Report of Dr. Avis, Sept. 4/09, Fresh Evidence Materials, Vol. 2, Tab 2, p. 3

(b) Dr. Milroy’s Review

53. Dr. Christopher Milroy, Staff Pathologist at the Ottawa Hospital, was retained by the Respondent to review Kenneth’s case. In his report dated July 30, 2009, he concluded that the pathological findings “do not establish a definitive cause of death”:
The cause of death must therefore be classified as unascertained (= undetermined).
Report of Dr. Milroy, July 30/09 Fresh Evidence Materials, Vol. 3, Tab 1

54. Dr. Milroy observed that Sudden Unexpected Death In Epilepsy (SUDEP) is rare and that the exact mechanism by which such death occurs “is still not fully understood”. He continued:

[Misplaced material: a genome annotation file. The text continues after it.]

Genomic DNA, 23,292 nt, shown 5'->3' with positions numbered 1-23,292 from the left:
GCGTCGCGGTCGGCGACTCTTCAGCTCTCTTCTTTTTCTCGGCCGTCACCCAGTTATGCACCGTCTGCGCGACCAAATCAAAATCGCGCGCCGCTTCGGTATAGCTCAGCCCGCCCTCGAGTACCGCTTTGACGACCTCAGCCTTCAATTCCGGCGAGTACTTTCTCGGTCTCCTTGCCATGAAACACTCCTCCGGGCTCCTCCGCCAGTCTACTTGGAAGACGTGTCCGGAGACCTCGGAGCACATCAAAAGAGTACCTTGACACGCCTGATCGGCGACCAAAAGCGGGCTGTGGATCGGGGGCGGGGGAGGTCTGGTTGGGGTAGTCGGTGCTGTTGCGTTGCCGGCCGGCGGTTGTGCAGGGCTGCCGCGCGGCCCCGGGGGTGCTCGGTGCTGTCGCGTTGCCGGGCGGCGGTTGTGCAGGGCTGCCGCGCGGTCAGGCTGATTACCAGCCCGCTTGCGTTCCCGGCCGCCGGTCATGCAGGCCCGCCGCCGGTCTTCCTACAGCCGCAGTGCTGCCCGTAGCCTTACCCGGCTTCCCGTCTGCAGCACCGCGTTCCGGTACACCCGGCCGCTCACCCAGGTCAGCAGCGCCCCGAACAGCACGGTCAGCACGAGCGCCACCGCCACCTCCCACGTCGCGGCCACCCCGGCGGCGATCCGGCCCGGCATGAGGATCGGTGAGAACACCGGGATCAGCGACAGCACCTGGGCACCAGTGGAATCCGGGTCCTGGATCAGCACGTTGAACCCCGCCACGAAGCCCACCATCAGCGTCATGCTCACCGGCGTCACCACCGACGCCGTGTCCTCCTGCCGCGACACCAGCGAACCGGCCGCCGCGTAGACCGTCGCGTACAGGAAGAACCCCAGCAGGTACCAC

What is known is that there is an excess of deaths in patients with a history of epilepsy and there may be no pathological signs of either seizure, such as bite marks or voiding of the bladder, nor of any changes in the brain. Thus based on the pathological evidence alone, seizure disorder cannot be excluded in this case.

Dr. Milroy suggested that an expert in pediatric neurology could be consulted to determine:
a) whether Kenneth had epilepsy or only febrile convulsions,

b) whether Kenneth’s behaviour as described by the Appellant was consistent with an epileptic seizure.

Dr. Avis agreed that the opinion of a pediatric neurologist could be of assistance in the case.

Report of Dr. Milroy, July 30/09, Fresh Evidence Materials, Vol. 3, Tab 1, pp. 7-8;
Report of Dr. Avis, Sept. 4/09, Fresh Evidence Materials, Vol. 2, Tab 2, p. 1